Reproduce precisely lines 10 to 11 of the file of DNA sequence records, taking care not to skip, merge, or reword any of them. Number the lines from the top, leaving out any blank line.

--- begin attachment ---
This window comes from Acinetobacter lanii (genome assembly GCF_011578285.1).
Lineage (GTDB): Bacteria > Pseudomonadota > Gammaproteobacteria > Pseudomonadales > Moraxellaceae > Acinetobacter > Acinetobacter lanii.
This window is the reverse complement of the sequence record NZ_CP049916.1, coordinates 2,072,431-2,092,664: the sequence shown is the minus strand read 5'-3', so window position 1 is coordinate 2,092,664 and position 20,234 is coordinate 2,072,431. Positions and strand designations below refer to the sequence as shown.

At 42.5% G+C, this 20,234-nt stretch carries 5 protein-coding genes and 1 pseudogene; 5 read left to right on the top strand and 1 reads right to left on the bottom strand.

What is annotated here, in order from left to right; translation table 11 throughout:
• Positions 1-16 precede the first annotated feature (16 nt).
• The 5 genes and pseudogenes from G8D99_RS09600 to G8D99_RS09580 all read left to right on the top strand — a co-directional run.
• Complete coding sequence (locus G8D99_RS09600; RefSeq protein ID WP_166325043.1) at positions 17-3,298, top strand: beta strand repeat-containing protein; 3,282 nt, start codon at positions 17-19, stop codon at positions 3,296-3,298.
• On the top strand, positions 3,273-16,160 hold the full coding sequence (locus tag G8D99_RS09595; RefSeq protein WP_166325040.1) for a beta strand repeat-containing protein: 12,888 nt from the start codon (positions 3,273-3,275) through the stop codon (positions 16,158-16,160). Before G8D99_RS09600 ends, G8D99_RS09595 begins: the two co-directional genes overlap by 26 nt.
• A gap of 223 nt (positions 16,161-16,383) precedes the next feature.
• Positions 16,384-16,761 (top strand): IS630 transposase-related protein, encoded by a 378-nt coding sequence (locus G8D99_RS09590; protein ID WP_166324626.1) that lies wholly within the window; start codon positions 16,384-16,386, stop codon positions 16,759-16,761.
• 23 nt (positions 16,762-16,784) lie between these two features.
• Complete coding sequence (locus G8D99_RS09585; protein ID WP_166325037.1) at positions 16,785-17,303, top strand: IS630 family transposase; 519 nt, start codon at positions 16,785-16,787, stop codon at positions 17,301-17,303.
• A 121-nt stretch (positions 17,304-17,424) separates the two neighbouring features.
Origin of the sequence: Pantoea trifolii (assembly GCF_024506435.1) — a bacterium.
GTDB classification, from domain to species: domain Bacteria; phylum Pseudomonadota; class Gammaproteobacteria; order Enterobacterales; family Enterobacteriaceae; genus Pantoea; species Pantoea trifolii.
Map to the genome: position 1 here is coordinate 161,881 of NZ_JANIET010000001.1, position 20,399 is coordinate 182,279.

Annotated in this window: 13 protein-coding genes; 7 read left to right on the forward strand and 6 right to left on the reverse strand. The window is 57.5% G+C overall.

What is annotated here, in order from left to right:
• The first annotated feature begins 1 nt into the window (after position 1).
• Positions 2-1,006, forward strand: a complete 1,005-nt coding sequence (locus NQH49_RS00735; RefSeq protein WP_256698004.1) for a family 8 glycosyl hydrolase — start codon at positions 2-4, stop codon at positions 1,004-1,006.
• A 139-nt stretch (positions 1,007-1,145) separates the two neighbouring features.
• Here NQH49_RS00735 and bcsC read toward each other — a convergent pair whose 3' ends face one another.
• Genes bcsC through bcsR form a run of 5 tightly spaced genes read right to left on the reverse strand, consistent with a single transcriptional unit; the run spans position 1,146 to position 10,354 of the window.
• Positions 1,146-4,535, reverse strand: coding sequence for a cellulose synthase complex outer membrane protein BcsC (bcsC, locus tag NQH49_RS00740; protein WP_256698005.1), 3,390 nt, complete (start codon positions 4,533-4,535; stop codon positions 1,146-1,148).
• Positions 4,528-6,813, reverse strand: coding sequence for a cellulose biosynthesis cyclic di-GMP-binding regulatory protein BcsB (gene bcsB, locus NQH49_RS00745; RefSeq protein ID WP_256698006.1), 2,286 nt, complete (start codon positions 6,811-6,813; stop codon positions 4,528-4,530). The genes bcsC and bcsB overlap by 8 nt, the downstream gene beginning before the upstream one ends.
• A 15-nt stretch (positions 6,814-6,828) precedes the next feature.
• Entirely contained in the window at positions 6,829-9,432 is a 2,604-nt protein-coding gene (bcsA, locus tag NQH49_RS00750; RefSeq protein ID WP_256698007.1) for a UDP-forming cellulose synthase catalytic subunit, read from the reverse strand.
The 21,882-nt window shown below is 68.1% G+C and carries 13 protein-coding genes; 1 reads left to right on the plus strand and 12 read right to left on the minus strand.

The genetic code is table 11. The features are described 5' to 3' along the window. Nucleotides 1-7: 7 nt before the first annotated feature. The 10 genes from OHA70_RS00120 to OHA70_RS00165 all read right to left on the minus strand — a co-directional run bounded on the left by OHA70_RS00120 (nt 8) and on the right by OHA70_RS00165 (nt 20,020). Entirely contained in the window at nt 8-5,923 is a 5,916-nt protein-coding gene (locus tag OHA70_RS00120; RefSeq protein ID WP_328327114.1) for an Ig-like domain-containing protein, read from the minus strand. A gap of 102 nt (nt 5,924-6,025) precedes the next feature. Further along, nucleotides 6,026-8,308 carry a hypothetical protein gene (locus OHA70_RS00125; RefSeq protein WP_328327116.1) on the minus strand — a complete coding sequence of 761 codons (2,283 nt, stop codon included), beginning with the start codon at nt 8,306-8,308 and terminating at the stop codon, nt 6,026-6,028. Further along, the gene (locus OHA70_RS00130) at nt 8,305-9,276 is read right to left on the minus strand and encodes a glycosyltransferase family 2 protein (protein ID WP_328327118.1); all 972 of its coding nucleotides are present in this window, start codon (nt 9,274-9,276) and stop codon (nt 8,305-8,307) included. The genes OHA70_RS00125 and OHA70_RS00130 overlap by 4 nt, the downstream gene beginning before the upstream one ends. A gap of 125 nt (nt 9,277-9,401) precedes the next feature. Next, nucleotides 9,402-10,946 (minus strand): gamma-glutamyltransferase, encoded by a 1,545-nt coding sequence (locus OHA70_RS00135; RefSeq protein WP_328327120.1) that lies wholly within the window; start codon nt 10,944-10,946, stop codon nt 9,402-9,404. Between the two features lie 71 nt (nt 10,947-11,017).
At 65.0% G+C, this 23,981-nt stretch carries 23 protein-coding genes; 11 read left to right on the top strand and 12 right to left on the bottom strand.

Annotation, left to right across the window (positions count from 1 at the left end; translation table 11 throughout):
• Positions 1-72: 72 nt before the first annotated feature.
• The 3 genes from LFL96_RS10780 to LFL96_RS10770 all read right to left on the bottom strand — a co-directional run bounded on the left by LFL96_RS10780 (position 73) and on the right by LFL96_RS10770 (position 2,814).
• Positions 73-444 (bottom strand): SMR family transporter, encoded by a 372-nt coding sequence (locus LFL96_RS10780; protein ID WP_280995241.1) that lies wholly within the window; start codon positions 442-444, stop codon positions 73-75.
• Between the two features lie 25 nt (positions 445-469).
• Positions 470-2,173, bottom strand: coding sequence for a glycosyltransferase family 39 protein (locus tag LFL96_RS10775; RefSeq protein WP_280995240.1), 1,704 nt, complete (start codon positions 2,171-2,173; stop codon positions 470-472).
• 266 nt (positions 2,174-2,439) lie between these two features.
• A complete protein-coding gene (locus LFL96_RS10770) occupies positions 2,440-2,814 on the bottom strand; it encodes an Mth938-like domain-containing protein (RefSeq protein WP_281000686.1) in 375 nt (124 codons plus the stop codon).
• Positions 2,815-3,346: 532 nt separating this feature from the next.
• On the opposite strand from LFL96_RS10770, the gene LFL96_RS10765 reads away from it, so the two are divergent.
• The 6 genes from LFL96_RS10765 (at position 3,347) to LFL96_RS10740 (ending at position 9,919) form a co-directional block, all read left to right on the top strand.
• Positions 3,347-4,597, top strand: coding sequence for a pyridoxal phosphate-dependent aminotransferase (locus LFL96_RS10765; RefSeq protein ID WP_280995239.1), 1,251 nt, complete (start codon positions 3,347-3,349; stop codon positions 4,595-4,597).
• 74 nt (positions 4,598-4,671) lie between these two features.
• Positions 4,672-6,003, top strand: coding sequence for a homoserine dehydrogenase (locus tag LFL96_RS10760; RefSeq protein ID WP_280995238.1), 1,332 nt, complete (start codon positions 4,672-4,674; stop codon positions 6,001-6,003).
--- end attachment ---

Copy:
• A gap of 223 nt (positions 16,161-16,383) precedes the next feature.
• Positions 16,384-16,761 (top strand): IS630 transposase-related protein, encoded by a 378-nt coding sequence (locus G8D99_RS09590; protein ID WP_166324626.1) that lies wholly within the window; start codon positions 16,384-16,386, stop codon positions 16,759-16,761.